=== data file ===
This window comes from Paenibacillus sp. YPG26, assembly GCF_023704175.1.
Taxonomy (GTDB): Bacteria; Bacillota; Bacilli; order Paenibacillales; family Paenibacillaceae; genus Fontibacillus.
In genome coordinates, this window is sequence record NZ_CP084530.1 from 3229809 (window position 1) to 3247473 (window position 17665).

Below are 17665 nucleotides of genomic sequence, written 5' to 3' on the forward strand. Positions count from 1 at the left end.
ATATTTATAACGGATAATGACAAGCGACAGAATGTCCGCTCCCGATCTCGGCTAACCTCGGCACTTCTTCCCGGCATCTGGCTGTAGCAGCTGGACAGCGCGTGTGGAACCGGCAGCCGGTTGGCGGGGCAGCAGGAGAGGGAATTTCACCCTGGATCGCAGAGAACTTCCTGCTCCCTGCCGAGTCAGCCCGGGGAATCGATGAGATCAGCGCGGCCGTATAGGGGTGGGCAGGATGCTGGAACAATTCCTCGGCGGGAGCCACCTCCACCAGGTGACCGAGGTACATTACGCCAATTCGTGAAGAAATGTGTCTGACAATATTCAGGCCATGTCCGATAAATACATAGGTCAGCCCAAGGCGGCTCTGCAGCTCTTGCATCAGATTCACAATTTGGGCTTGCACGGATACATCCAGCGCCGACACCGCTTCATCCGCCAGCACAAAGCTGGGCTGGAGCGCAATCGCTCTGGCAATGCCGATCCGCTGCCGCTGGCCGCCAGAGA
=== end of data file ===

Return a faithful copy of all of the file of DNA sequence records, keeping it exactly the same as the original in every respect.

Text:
This window comes from Paenibacillus sp. YPG26, assembly GCF_023704175.1.
Taxonomy (GTDB): Bacteria; Bacillota; Bacilli; order Paenibacillales; family Paenibacillaceae; genus Fontibacillus.
In genome coordinates, this window is sequence record NZ_CP084530.1 from 3229809 (window position 1) to 3247473 (window position 17665).

Below are 17665 nucleotides of genomic sequence, written 5' to 3' on the forward strand. Positions count from 1 at the left end.
ATATTTATAACGGATAATGACAAGCGACAGAATGTCCGCTCCCGATCTCGGCTAACCTCGGCACTTCTTCCCGGCATCTGGCTGTAGCAGCTGGACAGCGCGTGTGGAACCGGCAGCCGGTTGGCGGGGCAGCAGGAGAGGGAATTTCACCCTGGATCGCAGAGAACTTCCTGCTCCCTGCCGAGTCAGCCCGGGGAATCGATGAGATCAGCGCGGCCGTATAGGGGTGGGCAGGATGCTGGAACAATTCCTCGGCGGGAGCCACCTCCACCAGGTGACCGAGGTACATTACGCCAATTCGTGAAGAAATGTGTCTGACAATATTCAGGCCATGTCCGATAAATACATAGGTCAGCCCAAGGCGGCTCTGCAGCTCTTGCATCAGATTCACAATTTGGGCTTGCACGGATACATCCAGCGCCGACACCGCTTCATCCGCCAGCACAAAGCTGGGCTGGAGCGCAATCGCTCTGGCAATGCCGATCCGCTGCCGCTGGCCGCCAGAGA